Drones, Lies and Privacy – University of Sydney

Opublikowano: May 6, 2017 Autor: Sylwia G

Co-presented with the Power and Accountability Network in the Faculty of Arts and Social Sciences
16 February, 2017

Contemporary governments frame surveillance and secrecy as evils necessary to ensure our security. Individual privacy has been trumped by the need for covert behaviour on the part of states and corporations who collect and store our personal metadata and monitor our activities via new technologies without our knowledge or consent.

We ask: how does the gathering and suppression of information subvert our right to know and preclude the media from exposing wrongdoing and holding officials accountable? What are the existing accountability mechanisms, and what are the challenges current surveillance measures pose to these? Join our expert panel to consider the standards of conduct critical for a future safe society of informed, private citizens.

Ian Shaw is a political geographer at the University of Glasgow, UK. He is interested in drone warfare, security, and political philosophy. His most recent book is Predator Empire: Drone Warfare and Full Spectrum Dominance. It investigates changing US national security practices and explores how drones are rewiring the conduct of state violence, surveillance, and indeed, our very humanity.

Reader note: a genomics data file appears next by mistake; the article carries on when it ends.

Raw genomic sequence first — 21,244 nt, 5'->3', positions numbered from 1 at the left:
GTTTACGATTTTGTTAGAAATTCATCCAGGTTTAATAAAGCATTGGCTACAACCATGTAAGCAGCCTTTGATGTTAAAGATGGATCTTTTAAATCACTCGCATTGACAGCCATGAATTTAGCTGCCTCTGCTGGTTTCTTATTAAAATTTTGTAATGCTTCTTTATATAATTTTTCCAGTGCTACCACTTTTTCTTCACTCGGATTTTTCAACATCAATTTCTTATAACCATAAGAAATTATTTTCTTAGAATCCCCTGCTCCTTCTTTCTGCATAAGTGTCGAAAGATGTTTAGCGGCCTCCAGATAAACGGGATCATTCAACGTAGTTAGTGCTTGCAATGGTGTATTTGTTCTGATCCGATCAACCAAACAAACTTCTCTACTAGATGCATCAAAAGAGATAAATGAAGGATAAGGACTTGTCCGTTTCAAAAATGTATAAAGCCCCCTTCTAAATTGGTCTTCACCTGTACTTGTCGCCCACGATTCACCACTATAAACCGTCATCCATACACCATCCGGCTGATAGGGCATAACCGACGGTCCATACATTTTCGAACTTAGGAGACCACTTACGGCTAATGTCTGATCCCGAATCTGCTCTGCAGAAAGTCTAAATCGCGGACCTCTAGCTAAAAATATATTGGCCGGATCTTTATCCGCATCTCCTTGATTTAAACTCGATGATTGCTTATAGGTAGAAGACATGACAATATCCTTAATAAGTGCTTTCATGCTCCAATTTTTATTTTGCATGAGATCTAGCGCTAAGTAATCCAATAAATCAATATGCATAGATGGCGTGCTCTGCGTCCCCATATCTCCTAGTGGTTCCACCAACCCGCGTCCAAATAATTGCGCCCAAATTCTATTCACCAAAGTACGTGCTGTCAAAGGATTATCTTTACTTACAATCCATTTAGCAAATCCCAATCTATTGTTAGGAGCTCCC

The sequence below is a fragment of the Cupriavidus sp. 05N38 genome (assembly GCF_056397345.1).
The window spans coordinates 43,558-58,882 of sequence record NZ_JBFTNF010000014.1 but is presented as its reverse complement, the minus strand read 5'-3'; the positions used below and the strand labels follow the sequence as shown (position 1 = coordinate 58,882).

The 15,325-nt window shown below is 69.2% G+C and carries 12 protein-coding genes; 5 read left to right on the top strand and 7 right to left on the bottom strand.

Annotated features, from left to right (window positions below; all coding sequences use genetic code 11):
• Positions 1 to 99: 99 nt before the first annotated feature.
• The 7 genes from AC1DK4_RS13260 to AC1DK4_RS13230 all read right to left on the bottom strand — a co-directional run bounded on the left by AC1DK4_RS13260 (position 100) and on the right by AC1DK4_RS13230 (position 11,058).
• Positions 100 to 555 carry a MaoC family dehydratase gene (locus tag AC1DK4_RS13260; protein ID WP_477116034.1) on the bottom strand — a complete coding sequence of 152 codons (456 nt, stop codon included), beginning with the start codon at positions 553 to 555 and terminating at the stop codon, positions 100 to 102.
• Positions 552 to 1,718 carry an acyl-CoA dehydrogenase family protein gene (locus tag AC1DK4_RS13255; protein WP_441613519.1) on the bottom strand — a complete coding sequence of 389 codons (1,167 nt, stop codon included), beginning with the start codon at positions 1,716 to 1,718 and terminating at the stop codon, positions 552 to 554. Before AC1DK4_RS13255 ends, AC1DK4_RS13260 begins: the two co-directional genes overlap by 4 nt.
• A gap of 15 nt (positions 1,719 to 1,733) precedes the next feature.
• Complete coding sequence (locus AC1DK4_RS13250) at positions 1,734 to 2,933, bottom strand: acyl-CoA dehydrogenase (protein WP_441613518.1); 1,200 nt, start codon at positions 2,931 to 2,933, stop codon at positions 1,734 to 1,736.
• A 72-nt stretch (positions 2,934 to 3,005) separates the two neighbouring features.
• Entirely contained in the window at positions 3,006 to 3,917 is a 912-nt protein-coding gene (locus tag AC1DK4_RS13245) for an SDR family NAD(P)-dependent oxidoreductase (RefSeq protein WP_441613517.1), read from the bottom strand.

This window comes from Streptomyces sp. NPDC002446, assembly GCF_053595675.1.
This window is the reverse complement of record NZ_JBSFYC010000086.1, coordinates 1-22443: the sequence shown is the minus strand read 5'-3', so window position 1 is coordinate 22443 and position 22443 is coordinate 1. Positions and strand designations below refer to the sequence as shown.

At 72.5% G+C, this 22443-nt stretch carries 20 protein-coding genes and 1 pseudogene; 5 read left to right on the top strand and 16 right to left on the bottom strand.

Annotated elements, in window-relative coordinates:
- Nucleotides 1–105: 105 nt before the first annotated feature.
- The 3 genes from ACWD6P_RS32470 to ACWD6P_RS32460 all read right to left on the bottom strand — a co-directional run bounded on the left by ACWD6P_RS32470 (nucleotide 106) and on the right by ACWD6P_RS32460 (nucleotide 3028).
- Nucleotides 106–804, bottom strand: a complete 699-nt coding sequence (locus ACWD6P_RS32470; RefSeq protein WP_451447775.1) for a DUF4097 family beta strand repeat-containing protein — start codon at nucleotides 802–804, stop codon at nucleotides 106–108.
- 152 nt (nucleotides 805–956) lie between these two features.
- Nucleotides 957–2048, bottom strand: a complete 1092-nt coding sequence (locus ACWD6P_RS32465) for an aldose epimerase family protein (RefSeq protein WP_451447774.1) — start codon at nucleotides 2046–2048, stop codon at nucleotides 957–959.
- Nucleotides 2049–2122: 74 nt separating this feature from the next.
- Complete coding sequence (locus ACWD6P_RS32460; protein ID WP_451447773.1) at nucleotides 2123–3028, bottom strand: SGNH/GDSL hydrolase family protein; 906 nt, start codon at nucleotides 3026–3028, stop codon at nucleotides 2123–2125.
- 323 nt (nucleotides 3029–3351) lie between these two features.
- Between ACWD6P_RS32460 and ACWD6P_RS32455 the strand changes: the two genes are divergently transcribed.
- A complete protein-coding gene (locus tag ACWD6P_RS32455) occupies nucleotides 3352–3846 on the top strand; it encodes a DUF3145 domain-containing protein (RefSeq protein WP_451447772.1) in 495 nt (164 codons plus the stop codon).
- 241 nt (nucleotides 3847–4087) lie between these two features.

Felicity Ruby is a doctoral candidate in the Department of Government and International Relations at the University of Sydney. Her research is focused on transnational political movements against mass surveillance. She has been a political adviser to Senator Scott Ludlam, Greenpeace International, and a Peace and Security Adviser to the United Nations Development Fund for Women, responsible for the Fund’s work on conflict prevention, early warning and a web portal on Women, War and Peace. She was most recently the Director of Internet Policy for global software consulting firm, ThoughtWorks.
Peter Fray is professor of journalism practice at the University of Technology Sydney, the founder of the fact-checking website PolitiFact Australia and the former editor-in-chief or editor of the Sydney Morning Herald, the Canberra Times, the Sun-Herald and the Sunday Age. His research interests include trust in journalism, automation and fact-checking and the future of work. He was the first decade fellow at Sydney University?s Media and Communications Department in 2011 and an adjunct professor at University of Sydney in media and politics two years later.
Panel Chair:
Alana Mann, senior lecturer and Chair of the Department of Media and Communications at the University of Sydney.

Listen to the speakers at:


drones1 drones2 drones3 drones4

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